As people say, the only constant is change. Fads come and go, whether it is in fashion or in investing. There is a time to wear a fashion trend and there is a time not to, unless its leggings. There is always a time to wear leggings. The last piece I wrote was about staples for a wardrobe and staples for a portfolio, so to counter that here are some thoughts are the ever changing fashion world and investment world.
And on the other side of the spectrum from our staples, are the fashion trends and fads. The same is true with different investments, the ones that come and go with different market cycles. An easy one to think about is the price of oil and gas. I’m sure everyone is happy about the drop in gas as they fill up their tanks, but oil and gas investors are not quite as ecstatic as we are. At some future point, oil might be a great buy with growth potential if you believe it will return to its previous high of $151.72 on June of 2008. It went to a low of $28.50 January of this year. As of May it traded up to $48.46, still far from its previous high though.
Speaking of highs, one fashion trend a lot of people are happy it’s over is the hair poof. The reality show Jersey Shore unfortunately made this fad extremely popular and the higher the poof, the better. I’ll be honest here, I did take part of this trend. Thankfully, hair styles have come down to a more realistic height for everyone.
Going back to the investment side of it, think about the value of your house after the financial crisis of 2008. Real estate was hit hard then, and although we don’t think about it as much as our portfolio value, your house’s appraisal value probable still went down a good amount. Now it might be a good time to buy depending on where you live. Lower interest rates have helped fuel the housing sector by making it more affordable to buy a mortgage.
Today we’ve seen the resurgence of another fashion fad, the crop tops. Crop tops were hugely popular in the late 90s, and now every prom and bridal store seems to have crop top gowns. The chunky heals were huge during the Spice Girl Era, and then the trend went to the pointy heal only to come back to the chunky heal again.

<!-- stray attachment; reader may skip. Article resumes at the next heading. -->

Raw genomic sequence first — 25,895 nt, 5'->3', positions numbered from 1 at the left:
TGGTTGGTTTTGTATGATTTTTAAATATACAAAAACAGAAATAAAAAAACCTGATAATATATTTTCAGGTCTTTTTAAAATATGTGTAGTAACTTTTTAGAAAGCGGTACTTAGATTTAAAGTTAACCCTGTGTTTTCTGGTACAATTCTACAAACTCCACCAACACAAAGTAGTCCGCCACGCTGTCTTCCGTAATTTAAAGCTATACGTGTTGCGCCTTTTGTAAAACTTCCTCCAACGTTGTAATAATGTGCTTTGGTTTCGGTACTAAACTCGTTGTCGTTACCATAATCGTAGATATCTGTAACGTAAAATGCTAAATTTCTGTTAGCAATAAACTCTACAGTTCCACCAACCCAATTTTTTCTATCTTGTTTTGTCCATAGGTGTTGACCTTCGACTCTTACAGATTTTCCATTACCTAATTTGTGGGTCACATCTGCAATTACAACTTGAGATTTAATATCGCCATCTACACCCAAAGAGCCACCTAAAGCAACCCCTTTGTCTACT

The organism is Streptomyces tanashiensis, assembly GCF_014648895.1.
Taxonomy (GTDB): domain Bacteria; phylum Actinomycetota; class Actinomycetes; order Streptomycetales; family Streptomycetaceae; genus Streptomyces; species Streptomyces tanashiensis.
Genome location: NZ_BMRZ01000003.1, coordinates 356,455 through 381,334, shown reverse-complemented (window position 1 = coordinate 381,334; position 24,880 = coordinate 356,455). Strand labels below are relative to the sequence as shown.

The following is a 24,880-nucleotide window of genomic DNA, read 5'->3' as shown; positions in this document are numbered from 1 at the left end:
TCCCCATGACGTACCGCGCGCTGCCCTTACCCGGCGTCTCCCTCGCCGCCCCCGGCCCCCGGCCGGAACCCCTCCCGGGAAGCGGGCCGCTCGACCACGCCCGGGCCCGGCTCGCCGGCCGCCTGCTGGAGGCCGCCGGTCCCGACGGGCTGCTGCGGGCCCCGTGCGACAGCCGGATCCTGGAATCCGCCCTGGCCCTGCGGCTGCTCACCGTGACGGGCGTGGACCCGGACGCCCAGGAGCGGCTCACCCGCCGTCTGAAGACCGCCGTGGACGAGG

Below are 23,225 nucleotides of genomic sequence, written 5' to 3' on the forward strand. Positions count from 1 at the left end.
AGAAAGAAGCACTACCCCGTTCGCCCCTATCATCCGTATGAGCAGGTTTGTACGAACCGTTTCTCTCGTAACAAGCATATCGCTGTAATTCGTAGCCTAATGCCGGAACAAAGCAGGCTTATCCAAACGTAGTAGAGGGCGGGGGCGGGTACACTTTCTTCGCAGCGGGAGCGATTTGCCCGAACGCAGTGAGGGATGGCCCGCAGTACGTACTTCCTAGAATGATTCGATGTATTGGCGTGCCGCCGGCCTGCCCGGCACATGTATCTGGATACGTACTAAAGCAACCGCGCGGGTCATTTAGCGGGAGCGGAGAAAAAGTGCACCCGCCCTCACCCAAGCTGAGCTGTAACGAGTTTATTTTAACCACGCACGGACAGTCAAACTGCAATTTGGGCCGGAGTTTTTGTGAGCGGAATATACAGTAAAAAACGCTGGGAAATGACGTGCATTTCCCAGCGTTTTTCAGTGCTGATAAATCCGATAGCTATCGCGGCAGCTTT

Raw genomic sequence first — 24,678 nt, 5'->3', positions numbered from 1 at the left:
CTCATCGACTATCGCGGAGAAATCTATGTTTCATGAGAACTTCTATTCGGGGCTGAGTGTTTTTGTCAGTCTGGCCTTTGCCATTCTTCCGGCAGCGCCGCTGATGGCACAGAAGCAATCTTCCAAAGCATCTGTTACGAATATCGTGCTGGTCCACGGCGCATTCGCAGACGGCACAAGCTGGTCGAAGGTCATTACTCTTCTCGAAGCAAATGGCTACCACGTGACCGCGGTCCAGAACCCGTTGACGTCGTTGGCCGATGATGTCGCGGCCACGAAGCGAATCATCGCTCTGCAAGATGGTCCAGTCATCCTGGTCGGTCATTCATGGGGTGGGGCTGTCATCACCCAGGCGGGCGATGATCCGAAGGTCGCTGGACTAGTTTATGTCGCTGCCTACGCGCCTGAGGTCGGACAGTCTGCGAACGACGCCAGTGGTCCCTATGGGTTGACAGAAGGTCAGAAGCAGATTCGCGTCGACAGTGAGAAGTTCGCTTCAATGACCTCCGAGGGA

Gold and other metallics come and go as fashion trend just like gold as an investment has had its highs and lows. Gold hit a low in July 1970 when its price was $222, then went up to its high in January of 1980 to $2,066. This was followed by another sharp drop to $353 in February of 2001, only to recover back up to $1,235 in March of 2016. As you can see, there can be good times to own gold and a time you may not want to.
Fashion fads can flourish and become an instant sensation, but just as quickly as they come, they go. Some investments like oil, real estate, gold, and other commodities, can be very volatile. Emerging market countries have been hurt by the stronger dollar and low gas prices. European companies have also struggled by the stronger dollar. If farmers have horrible weather one year, this can hurt their produce and their prices the next year. We can never predict when a new fashion trend will hit the market just like we can never predict the height or low of an investment. Usually it is better to wait and see what trends are sticking and worth buying, or which direction a stock is moving in.
Because of these type of investments have a volatile nature, it is usually not a good idea to become overly invested in them. You don’t want to invest your entire investment account into oil, and be overexposed to a pullback like we saw this past year. The same goes for fashion fads. Don’t buy the designer brand for a fashion trend that won’t last through the year. I always like trying out the low cost version just in case it isn’t flattering or it fades out quickly. It also gives you a good reason to shop!
Jessica Weaver, CFP®, CDFA™, CFS®
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